Far more modern than one would expect, Taro Iwashiro has tried to tie all of Woo’s wild ideas together in one massive musical statement. While often effective, the Red Cliff soundtrack is just too pat to be all together potent. Sometimes, a storyline or style can cripple a composer. This is what happens to Iwashiro all throughout the scattered sequences. There are so many pulsating drums and chant-like arrangements that we swear we’ve walked into a feudal China rugby match. At other instances, he slows things down so much that the music is almost inert. There is lots of faux bombast and the kind of forced flourishes that remind someone of an unsuccessful attempt at remaking The Lord of the Rings. Iwashiro has done great work before – his score for 2007’s Genghis Khan is excellent, and he added the right amount of Tinseltown cheese to the score for Doomsday: The Sinking of Japan. But something about Woo’s extraordinary recreation throws him off. There are elements here that are just too contemporary and formulaic to have the necessary sonic clout. This is a score that doesn’t sound right – and it also doesn’t sound great, either.
Surrogates: Original Motion Picture Soundtrack [rating: 6]
Science Fiction – the genre tag alone is enough to conjure up certain sonic situations in your already overworked ear canals: the serio-snarky tones of technology meshed with machines; the chugalong charms of a pulsating over the top action opera; the purposeful employment of a synthesizer, since all music in the next few centuries will be generated by electronic blips and transistor blasts; the occasional ethereal female voice. No one expects subtlety, grace, heart, or even ambient evenness. No, ever since James Cameron and Brad Friedel gave the Terminator his supersonic machotronics, the cinematic type has been labeled and locked in. Perhaps this is why Richard Marvin’s musical backdrop for the recent Jonathan Mostow movie Surrogates is so interesting. Imagine Brian Eno of Stars from the Lid hooking up with your typical Hollywood hack, mix in a little high tech cliché, and that’s what you get here. Surprisingly, the man who handled the composing chores on such noted TV shows as Six Feet Under, The O.C. , and Without a Trace makes the transition to the big screen with most of his refinement intact.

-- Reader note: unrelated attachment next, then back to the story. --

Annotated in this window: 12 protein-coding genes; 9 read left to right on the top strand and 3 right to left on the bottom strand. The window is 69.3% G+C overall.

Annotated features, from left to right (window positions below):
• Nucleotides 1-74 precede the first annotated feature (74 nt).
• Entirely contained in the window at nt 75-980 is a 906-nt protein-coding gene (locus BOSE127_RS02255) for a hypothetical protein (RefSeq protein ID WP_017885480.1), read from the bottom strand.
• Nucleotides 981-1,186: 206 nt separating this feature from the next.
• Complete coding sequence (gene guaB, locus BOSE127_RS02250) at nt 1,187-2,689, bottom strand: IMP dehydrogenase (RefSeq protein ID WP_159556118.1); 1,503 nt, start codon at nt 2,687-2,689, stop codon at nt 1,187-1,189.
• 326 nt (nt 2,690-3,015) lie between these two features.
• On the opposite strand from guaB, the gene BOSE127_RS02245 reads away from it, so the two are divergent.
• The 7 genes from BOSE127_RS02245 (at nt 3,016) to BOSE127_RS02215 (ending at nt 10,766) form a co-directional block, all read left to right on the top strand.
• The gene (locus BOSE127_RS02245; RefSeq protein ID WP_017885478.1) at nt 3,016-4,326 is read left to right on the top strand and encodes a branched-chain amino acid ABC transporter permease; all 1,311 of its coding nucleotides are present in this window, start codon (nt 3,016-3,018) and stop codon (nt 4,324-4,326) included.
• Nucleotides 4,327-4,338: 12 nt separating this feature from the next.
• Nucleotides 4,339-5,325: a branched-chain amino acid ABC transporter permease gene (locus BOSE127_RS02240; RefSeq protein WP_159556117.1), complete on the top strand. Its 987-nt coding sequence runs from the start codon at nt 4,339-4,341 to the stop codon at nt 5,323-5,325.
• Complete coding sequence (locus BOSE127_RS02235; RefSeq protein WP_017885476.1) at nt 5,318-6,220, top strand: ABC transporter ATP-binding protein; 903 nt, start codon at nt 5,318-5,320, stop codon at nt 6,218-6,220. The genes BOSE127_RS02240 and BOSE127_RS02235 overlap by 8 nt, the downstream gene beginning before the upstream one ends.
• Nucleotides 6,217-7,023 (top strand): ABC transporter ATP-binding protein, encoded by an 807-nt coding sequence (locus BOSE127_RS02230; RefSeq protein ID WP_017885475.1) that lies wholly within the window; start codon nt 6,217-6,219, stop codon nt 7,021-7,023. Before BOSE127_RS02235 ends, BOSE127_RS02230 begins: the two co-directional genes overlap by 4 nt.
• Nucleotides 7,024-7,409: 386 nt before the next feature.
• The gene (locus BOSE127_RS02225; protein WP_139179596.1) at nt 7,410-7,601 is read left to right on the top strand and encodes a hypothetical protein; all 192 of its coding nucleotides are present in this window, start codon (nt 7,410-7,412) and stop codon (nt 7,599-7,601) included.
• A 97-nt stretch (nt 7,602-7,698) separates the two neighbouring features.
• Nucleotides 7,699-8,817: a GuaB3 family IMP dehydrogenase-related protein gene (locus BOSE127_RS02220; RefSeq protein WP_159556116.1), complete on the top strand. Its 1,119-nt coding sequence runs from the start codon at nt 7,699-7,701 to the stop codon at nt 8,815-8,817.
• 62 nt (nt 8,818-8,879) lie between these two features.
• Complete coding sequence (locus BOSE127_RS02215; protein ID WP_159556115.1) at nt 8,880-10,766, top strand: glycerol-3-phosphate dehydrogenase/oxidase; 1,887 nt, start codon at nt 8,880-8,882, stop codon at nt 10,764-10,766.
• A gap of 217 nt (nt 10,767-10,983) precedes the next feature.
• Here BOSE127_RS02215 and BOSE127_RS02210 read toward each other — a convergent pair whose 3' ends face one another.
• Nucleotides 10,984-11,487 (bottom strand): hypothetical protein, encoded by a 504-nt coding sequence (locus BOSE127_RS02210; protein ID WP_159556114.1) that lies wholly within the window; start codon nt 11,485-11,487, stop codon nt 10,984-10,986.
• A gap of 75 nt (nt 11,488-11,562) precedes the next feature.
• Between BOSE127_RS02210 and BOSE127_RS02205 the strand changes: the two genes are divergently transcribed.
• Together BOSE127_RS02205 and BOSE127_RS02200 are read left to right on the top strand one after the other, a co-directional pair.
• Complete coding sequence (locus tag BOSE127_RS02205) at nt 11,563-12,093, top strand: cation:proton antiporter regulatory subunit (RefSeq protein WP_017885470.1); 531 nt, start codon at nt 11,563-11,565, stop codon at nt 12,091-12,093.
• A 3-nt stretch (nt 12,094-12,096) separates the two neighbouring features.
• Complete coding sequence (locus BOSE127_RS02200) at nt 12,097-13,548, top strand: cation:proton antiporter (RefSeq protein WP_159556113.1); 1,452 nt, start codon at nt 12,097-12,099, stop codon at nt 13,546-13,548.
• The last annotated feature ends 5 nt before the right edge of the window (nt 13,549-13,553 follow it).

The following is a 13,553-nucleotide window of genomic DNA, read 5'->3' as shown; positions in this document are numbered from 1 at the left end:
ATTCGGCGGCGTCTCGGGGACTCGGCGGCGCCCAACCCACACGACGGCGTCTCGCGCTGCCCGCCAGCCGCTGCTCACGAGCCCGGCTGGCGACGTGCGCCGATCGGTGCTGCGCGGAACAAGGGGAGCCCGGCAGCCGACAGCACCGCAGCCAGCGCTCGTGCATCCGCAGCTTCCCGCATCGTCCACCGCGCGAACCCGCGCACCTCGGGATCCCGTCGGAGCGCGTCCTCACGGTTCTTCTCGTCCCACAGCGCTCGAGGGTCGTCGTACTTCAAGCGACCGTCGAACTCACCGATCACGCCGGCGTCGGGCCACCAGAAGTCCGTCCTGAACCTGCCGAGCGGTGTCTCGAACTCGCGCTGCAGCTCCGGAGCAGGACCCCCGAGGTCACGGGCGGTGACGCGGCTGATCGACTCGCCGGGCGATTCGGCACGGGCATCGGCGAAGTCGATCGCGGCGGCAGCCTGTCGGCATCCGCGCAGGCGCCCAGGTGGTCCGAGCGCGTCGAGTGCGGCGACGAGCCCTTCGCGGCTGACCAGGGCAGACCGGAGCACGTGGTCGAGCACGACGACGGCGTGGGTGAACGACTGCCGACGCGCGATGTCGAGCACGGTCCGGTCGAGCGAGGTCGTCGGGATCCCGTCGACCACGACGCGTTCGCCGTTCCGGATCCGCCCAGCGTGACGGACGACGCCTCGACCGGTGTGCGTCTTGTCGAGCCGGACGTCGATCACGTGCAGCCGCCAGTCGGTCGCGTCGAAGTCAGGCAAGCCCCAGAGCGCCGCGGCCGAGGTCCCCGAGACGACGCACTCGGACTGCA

Sure, there are moments like “Stone’s Headache” and “Warrant Received/Foot Chase” that belies the material being supported. In other instances, tracks like “Urine Abomination” and “Cam’s Apt/Greer’s Apt” are like lovely little tone poems, expressing necessary narrative mood and temperament. Still, there are too many pieces like “T-Bone” battling against companion cuts like “Stone Zapped” to consider the lighter work here a 100% success. Indeed, one gets the distinct impression of Marvin sifting through his various muses, the studio stopping him every once in a while to suggest something more “heroic” or “intense” or “otherworldly”. That he resists most of the time is amazing. It gives something like the final track, “Aftermath”, a nice bit of pseudo sonic rebellion. While we never do fully forget that this is a future shock tale of robot avatars in revolt, it’s not for a lack of trying. Marvin’s score is slightly uneven, but it’s significantly better than most 22nd century aural attempts.